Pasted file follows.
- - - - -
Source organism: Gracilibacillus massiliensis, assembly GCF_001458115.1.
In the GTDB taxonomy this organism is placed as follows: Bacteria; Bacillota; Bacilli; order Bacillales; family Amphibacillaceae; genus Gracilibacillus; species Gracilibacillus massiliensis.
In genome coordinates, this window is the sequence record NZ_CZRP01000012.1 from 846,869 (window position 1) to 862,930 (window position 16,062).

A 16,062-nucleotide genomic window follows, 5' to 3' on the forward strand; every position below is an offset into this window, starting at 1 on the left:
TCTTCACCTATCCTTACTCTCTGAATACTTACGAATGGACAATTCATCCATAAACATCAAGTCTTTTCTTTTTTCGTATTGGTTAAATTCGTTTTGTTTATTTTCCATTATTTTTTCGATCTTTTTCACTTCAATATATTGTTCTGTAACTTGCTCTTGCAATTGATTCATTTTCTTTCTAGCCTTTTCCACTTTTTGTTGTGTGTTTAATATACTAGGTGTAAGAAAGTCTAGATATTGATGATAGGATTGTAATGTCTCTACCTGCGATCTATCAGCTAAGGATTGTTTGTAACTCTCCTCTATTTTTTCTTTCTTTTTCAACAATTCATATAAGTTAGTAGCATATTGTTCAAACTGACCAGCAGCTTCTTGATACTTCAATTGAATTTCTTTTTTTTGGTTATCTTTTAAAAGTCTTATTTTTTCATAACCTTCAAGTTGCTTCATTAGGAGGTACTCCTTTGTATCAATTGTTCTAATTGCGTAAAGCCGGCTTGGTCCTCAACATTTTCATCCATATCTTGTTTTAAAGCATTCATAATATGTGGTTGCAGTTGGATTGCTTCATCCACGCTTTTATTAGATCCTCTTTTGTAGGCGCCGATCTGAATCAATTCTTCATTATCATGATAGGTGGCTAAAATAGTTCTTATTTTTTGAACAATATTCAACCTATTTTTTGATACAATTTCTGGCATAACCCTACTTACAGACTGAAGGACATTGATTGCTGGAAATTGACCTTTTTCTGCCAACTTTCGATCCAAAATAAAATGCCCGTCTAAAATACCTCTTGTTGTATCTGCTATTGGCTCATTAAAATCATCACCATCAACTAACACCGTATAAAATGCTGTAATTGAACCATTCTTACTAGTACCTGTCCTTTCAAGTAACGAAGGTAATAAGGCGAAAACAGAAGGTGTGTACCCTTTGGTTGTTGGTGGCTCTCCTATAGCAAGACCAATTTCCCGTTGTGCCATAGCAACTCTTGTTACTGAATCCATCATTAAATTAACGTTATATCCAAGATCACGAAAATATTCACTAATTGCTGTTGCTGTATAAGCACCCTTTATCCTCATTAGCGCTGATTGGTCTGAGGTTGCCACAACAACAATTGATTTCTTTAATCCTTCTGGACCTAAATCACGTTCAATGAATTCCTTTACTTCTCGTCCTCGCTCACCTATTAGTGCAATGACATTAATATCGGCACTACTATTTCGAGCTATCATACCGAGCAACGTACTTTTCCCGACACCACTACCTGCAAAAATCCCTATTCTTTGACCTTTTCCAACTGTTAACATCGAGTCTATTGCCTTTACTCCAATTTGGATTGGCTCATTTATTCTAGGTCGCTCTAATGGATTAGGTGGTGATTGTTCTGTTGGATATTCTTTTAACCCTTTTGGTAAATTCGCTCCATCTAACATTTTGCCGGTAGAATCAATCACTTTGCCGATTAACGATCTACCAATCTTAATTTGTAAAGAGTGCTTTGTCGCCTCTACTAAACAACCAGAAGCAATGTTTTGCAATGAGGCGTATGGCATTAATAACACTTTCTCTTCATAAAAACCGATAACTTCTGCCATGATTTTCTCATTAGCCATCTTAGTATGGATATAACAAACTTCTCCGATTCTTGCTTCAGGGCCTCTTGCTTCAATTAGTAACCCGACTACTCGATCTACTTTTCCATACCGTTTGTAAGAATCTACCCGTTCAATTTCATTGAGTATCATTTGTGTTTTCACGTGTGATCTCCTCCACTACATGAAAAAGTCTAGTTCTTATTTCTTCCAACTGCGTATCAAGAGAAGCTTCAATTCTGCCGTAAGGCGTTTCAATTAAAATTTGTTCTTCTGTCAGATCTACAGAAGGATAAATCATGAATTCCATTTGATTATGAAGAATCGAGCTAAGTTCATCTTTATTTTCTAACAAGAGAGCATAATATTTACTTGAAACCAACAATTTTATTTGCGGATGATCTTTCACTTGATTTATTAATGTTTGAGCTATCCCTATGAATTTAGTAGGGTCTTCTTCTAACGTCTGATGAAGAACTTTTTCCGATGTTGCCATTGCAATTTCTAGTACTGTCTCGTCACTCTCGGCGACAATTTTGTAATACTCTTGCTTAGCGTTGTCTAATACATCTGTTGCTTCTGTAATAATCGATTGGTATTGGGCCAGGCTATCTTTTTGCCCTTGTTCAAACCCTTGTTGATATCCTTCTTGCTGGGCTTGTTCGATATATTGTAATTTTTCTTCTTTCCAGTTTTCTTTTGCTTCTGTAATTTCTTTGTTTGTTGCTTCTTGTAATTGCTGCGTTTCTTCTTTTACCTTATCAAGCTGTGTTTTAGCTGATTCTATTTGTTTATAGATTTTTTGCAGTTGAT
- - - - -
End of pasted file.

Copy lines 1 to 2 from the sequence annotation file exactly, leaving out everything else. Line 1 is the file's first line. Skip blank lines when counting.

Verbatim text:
Source organism: Gracilibacillus massiliensis, assembly GCF_001458115.1.
In the GTDB taxonomy this organism is placed as follows: Bacteria; Bacillota; Bacilli; order Bacillales; family Amphibacillaceae; genus Gracilibacillus; species Gracilibacillus massiliensis.